There are some problems with wind power. First of all, the largest problem is the wind. Sometimes it is there, and sometimes it isn’t. This may not mean much if you know or care little about electricity, except that it comes on when you flip the switch.

The larger problem stems from the fact that electricity can not be stored. It has to be used immediately. And a secondary problem is that if we get too much, or too little, at any time, we go black.

Imagine this scenario:

“Sir: sensors show winds picking up off Rehoboth. We are climbing from 9, 12, 15 19 mph. We show all turbines moving at peak efficiency. Power entering Indian River grid.”

Supervisor: “Pull power plants off line NOW! Shut down Edgemoor and Del City! Are they off line yet? Open connectors to PA and MD now, Get on the phone tell them we have 1.5 megawatts barreling their way! NOW!

Monitor: “Sir, wind speeds dropping off Rehoboth now. We’re at 9, 6, 4 mph. Turbines are shut down and off line. ”

Supervisor: “Damn! We’re going black. Open connectors! Tell Edgemoor and Del City to fire full up: we need full capacity. Tell PA and MD we are on standby to import…..”

Monitor: “Sir, wind speeds are climbing again……..”

Perhaps these few words can describe better than a hundred reports on why wind power is not the most reliable source of electricity. This scenario would instantly change if technology were to produce some type of battery which could store live electricity to be used later whenever it was needed.

Rule one of management has always been to find someone who is doing it right and do what they do. So in an effort to analyze the economics of wind power I turned to Denmark, the leader of Wind power technology and the country producing the highest percentage of its power by wind.

The results seemed promising at first. They have been leading the curve on wind power since the early eighties.

By 2005 they planned to have up to 29% of their power generated through wind. As more wind towers came on line, the more the fluctuations became apparent and the tougher it became to control the grid.

Here is the scoop. Most of the energy is generated during winter and at night. Coincidentally, those are the times of least demand. The excess energy is sent to Norway, Sweden, and Germany at bargain rates. As a part of the whole grid, wind power contributes 1 %. So the entire grid can contain these wild fluctuations with little impact. The sad irony is that in Norway and Sweden, hydroelectric sources are taken off line, and no net reduction in CO2 gases is achieved. The good side is that, even though no coal fired power plants have been idled, less coal and therefore less gases have been released, although not as much as is promised when the statistics are rolled out in community and government meetings.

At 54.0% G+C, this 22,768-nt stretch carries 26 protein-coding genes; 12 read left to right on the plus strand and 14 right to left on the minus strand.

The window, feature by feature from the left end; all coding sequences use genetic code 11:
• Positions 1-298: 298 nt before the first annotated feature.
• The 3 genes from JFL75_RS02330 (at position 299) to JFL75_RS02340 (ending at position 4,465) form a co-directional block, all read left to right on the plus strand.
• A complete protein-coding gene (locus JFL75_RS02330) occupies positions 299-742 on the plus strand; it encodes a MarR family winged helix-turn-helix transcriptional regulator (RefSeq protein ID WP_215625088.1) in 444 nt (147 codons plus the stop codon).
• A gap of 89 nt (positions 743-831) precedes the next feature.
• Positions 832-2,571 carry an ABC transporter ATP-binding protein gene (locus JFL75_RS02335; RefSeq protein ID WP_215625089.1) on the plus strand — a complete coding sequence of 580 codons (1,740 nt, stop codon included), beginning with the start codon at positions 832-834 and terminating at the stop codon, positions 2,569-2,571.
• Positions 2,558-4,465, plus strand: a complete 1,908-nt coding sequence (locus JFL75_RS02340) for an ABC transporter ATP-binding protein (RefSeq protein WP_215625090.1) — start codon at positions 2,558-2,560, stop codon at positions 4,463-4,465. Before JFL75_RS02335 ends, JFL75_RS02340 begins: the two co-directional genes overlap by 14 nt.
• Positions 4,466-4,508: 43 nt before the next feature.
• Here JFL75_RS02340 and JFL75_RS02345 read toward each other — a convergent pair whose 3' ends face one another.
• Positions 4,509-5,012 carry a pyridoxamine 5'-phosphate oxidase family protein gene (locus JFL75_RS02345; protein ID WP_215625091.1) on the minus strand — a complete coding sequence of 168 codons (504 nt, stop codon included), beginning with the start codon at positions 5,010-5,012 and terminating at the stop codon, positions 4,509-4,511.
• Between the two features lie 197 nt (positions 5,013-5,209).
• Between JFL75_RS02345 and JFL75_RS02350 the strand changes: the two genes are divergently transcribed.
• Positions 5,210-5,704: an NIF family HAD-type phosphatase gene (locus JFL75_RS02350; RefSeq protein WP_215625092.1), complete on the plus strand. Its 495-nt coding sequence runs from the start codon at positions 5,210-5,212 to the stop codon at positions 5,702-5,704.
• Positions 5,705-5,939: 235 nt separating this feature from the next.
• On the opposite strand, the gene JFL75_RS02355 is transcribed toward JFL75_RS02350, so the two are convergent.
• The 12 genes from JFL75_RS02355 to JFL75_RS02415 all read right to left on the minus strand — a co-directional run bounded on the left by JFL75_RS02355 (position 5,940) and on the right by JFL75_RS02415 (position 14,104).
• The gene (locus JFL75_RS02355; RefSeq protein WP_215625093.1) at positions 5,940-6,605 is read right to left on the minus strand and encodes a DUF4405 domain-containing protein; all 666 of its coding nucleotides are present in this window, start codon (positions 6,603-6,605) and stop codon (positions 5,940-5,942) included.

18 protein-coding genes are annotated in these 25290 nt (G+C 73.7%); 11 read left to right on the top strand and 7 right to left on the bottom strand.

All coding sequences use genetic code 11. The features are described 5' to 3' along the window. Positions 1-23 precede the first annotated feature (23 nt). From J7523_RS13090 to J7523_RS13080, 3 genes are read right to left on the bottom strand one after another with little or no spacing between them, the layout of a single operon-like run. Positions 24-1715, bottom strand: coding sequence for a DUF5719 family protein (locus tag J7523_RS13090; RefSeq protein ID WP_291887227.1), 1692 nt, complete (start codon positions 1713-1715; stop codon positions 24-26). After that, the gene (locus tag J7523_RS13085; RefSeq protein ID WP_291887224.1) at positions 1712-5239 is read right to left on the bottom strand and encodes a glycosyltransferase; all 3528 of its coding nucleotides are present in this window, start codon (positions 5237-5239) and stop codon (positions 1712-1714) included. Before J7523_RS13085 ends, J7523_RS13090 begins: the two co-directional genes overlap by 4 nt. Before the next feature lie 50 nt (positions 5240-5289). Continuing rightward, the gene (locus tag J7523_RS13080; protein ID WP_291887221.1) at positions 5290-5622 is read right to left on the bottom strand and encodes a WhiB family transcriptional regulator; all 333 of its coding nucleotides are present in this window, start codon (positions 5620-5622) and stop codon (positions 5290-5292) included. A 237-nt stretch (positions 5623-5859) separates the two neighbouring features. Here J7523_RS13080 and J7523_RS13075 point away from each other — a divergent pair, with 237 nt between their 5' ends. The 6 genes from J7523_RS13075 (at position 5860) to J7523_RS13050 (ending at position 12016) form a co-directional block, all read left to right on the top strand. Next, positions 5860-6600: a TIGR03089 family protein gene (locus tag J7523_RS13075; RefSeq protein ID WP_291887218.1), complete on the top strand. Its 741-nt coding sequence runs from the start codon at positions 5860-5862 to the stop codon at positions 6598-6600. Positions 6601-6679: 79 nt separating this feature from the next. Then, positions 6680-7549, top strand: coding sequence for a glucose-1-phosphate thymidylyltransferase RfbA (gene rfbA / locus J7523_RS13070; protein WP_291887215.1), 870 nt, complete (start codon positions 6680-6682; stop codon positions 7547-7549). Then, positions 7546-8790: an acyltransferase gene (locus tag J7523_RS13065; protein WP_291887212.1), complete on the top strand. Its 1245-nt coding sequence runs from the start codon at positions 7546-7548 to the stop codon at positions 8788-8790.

When wind is not blowing, expensive energy is imported into Denmark from the grid. Consequently Danes pay more per kilowatt for their electricity than their neighbors.

This is reality. In theory, a farm of 200 1.5 megawatt turbines can generate 300 megawatts of energy that, if stable, can take two expensive carbon=burning power plants off line. In theory, the US power grid is large enough that Delaware’s wind farm fluctuations can have minimal impact. In theory, if the wind were consistent, then Delaware would need no power emissions.

But when they say a 1.5 capacity, they speak of just that: “capacity”. When wind conditions are perfect and the turbine is running at full efficiency, then they have a 1.5 megawatts of generated power. But how often do those turbines reach capacity? Based on historical data, over a good year, 20 capacity is one the best figures out there. Perhaps Rehoboth is better. Not every oil well strikes pay dirt, and so it could be with wind turbine locations.

It appears that many countries have rethought wind power. Norway studied Denmark and decided against it. Ireland, Japan, Germany, are just a few countries who have dropped all incentives on new turbines being built in their countries. Denmark, officially continues to promote wind power, despite some unsuccessful attempts within is own parliament to cut back, perhaps due to the fact that Denmark manufactures 80% of the worlds turbines.

There are other problems as well. Theoretically just this past year, measurements of damage to ecosystems from the loss of kinetic energy from the wind as it passes through a wind farm, has been touted. Not to mention a large number of bats and birds have been slaughtered. Right off the migratory bird route of a nation, may not be the best place for a wind farm. But if it is enough off shore, far away from birds flight paths, perhaps no harm is done.

The turbines make a sound, likened to a motorcycle engine with a cutout exhaust system. The newest models brag they cannot be heard over 5 kilometers away. That should be safe for Rehoboth.

Occasionally when the sun hits just right, the turbines throw off a strobe light effect that is particularly annoying. Flash Flash Flash..

Unfortunately there are some serious negatives associated with a wind farm off Delaware’s coast. What seemed like a win-win no brainer when making a cursory scan over the initial sales pitch, becomes a tough choice when all the research has panned out.
It deeply saddens me because ten years ago, as I drove north from Fenwick Island, and saw Indian River behemoth to my left, I too became inspired that what Delaware truly needed was a wind farm off our coast to show America that “yes, we could get energy without any carbon emissions………..”

So, is this the death knoll for wind power here in Delaware?………..Well, I’m afraid……………It’s possible, but …………….Well,… actually……………….

No, it is not the end of the wind power argument.